AB 925 Lets Debt Collectors, Subprime Lenders, Others Secretly Record Phone Calls
Contact: Richard Holober / Brian Taylor
SACRAMENTO – A coalition of California consumer, privacy, senior, student, labor and immigrant advocates urge the defeat of Assembly Bill 925 (Evan Low, D-Campbell), which would eliminate a longstanding prohibition against secret recordings of consumer cell phone calls by subprime lenders, debt collectors, student loan companies, hotels, health care providers, retailers and other businesses. Key backers of AB 925 include AT&T, Verizon and high-tech corporate lobbyists.
The Assembly Committee on Public Safety will hear the bill on Tuesday May 5.
Assemblyman Low’s AB 925 would eviscerate a criminal law that for 22 years has required notice and consent by both parties to the recording of cell phone or cordless phone conversations. Virtually all businesses that record cell phone calls provide this notice with a simple pre-recorded statement that the call “may be recorded” at the beginning of a consumer phone call. A consumer who has been informed may terminate the call, or consent by continuing the call. California and ten other states have “two-party consent” laws.
“A secret recording is an ace up the sleeve of a corporation that it plays only when it is to its advantage. But if the clandestine recording proves a customer has a valid complaint about a bill, faulty product, or inferior service, the business destroys or conceals the recording. AB 925 tilts the playing field. It’s not fair to consumers,” stated Richard Holober, Executive Director of the Consumer Federation of California (CFC). Link to CFC’s analysis of AB 925.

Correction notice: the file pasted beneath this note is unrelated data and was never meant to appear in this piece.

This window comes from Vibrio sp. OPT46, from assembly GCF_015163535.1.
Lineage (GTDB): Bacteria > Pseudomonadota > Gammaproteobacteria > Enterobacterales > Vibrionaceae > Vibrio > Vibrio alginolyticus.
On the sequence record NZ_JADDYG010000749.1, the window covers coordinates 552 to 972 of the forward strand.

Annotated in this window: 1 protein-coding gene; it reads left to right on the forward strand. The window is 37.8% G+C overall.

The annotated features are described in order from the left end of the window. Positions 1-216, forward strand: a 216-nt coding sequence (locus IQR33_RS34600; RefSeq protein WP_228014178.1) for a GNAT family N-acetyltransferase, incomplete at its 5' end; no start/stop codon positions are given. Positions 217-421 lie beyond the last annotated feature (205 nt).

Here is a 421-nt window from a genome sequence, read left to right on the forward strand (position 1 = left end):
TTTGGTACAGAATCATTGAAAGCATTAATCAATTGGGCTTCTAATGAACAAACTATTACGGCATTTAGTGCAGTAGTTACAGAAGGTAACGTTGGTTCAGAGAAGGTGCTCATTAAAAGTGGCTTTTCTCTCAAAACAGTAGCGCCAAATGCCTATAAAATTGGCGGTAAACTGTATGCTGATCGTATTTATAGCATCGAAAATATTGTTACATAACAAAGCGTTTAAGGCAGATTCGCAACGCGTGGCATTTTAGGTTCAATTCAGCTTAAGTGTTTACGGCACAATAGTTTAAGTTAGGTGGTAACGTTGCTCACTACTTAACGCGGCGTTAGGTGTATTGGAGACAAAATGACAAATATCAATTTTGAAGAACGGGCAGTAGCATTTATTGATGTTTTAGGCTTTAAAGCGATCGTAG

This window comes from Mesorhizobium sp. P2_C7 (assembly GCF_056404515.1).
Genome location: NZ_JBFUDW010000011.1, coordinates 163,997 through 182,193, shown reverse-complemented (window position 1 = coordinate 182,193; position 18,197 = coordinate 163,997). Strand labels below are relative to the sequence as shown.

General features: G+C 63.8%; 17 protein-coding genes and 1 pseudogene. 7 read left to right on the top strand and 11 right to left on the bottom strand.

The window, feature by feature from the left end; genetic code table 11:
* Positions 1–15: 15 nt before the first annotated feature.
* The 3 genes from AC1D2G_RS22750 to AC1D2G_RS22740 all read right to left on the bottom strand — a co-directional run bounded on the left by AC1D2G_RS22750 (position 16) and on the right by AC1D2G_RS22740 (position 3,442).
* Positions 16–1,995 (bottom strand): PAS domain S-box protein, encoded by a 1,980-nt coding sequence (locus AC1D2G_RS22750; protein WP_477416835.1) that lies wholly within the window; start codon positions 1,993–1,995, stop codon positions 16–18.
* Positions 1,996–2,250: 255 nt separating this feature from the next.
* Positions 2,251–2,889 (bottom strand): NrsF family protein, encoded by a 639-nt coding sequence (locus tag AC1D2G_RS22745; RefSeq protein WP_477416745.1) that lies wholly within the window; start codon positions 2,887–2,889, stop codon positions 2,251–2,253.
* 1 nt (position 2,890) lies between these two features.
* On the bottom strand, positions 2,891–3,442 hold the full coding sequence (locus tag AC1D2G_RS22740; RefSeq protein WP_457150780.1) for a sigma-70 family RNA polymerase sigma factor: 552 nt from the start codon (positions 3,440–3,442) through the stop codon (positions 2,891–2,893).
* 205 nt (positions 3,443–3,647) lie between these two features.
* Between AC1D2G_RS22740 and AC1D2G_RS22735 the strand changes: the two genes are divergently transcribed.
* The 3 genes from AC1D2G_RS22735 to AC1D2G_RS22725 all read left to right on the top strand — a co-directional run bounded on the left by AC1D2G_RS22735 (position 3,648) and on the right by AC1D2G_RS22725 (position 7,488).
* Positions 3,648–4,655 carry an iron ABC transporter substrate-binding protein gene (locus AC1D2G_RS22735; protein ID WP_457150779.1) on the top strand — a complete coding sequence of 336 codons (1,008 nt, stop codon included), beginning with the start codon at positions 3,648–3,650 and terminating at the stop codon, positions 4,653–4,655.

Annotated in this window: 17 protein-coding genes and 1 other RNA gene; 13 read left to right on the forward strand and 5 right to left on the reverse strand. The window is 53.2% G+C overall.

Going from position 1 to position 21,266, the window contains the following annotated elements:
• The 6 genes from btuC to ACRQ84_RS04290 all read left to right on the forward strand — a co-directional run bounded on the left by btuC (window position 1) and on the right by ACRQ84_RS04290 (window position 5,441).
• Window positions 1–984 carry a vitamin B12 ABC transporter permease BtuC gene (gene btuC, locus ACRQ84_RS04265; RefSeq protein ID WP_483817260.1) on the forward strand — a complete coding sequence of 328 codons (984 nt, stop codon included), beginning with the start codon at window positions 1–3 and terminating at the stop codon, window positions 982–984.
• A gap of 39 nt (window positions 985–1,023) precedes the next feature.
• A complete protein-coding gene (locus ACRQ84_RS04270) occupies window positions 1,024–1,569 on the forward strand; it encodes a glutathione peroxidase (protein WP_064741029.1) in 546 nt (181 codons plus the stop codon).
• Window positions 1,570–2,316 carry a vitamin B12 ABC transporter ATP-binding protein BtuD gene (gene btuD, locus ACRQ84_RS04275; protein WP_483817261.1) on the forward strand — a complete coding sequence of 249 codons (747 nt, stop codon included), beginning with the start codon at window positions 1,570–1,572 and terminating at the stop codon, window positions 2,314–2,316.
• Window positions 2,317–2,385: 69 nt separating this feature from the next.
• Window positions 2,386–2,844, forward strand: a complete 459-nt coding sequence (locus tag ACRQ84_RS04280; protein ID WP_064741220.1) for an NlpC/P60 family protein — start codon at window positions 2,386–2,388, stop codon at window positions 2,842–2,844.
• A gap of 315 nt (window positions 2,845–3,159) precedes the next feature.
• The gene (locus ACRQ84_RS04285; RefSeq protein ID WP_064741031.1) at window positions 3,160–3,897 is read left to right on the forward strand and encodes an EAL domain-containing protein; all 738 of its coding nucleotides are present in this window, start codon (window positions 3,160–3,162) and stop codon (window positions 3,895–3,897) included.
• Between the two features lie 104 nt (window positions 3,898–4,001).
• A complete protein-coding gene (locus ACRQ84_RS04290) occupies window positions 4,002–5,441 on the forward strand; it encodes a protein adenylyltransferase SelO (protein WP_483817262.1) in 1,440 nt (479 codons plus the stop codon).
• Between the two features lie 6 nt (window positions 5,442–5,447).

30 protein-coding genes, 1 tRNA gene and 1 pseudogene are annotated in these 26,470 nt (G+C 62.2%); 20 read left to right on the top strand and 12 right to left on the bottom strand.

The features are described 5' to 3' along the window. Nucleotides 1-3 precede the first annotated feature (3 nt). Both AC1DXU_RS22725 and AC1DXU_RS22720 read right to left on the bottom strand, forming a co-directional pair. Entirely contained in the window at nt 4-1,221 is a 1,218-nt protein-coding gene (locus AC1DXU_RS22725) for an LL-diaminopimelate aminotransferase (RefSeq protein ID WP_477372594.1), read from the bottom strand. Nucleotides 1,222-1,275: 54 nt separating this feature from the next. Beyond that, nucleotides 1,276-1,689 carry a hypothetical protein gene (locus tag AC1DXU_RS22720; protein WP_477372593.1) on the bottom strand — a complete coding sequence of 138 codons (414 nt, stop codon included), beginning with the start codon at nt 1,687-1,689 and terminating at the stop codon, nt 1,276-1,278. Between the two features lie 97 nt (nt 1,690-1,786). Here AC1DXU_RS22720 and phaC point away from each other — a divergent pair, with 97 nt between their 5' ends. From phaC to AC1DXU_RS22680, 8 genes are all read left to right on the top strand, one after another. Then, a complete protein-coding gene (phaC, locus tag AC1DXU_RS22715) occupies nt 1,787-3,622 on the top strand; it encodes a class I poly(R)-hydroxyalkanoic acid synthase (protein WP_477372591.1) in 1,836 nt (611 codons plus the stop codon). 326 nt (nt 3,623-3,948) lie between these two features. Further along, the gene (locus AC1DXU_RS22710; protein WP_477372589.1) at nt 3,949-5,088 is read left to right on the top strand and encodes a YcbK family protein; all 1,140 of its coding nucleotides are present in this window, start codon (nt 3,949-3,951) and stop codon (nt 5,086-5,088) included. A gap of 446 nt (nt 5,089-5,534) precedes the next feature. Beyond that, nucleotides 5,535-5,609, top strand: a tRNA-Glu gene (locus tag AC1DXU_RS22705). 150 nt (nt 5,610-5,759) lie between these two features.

In upholding California’s prohibition on secret recording of cell phone calls, the state Supreme Court opined “companies may utilize such undisclosed recording to further their economic interests – perhaps in selectively disclosing recordings when disclosure serves the company’s interest, but not volunteering the recordings’ existence (or quickly destroying them) when they would be detrimental to the company.” Kearney v. Salomon Smith Barney (2006).
AB 925 opponents include Consumer Federation of California, Privacy Rights Clearinghouse, Consumers Union, Consumer Watchdog, Electronic Frontier Foundation, Older Women’s League, Elder Financial Protection Network, California Alliance for Retired Americans, California Nurses Association, California Federation of Teachers, and 12 other groups. Link to No on AB 925 group letter.
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Since 1960, the nonprofit Consumer Federation of California has been a powerful voice for consumer rights